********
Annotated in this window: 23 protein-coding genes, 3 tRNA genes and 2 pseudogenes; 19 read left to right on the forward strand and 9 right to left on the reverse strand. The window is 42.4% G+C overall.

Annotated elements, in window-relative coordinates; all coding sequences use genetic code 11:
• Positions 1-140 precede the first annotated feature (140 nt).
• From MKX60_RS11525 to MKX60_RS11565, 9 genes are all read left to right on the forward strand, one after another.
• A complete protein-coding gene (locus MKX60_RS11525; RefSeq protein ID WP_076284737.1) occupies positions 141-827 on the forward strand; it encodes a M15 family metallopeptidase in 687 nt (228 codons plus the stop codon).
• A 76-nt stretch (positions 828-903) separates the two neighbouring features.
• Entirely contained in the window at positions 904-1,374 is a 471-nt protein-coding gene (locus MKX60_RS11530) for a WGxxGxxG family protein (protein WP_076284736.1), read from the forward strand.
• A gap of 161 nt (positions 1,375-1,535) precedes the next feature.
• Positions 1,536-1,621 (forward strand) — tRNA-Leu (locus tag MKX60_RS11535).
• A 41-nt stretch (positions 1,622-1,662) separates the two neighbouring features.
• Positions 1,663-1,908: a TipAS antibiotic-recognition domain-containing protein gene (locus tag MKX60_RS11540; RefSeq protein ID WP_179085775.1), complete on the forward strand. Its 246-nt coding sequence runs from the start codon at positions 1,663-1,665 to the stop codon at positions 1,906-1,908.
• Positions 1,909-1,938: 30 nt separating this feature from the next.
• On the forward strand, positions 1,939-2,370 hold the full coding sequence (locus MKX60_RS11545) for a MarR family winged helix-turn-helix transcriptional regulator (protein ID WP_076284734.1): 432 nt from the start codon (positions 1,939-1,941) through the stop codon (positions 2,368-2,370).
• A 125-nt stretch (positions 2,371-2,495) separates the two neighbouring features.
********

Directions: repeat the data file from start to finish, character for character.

Annotated in this window: 23 protein-coding genes, 3 tRNA genes and 2 pseudogenes; 19 read left to right on the forward strand and 9 right to left on the reverse strand. The window is 42.4% G+C overall.

Annotated elements, in window-relative coordinates; all coding sequences use genetic code 11:
• Positions 1-140 precede the first annotated feature (140 nt).
• From MKX60_RS11525 to MKX60_RS11565, 9 genes are all read left to right on the forward strand, one after another.
• A complete protein-coding gene (locus MKX60_RS11525; RefSeq protein ID WP_076284737.1) occupies positions 141-827 on the forward strand; it encodes a M15 family metallopeptidase in 687 nt (228 codons plus the stop codon).
• A 76-nt stretch (positions 828-903) separates the two neighbouring features.
• Entirely contained in the window at positions 904-1,374 is a 471-nt protein-coding gene (locus MKX60_RS11530) for a WGxxGxxG family protein (protein WP_076284736.1), read from the forward strand.
• A gap of 161 nt (positions 1,375-1,535) precedes the next feature.
• Positions 1,536-1,621 (forward strand) — tRNA-Leu (locus tag MKX60_RS11535).
• A 41-nt stretch (positions 1,622-1,662) separates the two neighbouring features.
• Positions 1,663-1,908: a TipAS antibiotic-recognition domain-containing protein gene (locus tag MKX60_RS11540; RefSeq protein ID WP_179085775.1), complete on the forward strand. Its 246-nt coding sequence runs from the start codon at positions 1,663-1,665 to the stop codon at positions 1,906-1,908.
• Positions 1,909-1,938: 30 nt separating this feature from the next.
• On the forward strand, positions 1,939-2,370 hold the full coding sequence (locus MKX60_RS11545) for a MarR family winged helix-turn-helix transcriptional regulator (protein ID WP_076284734.1): 432 nt from the start codon (positions 1,939-1,941) through the stop codon (positions 2,368-2,370).
• A 125-nt stretch (positions 2,371-2,495) separates the two neighbouring features.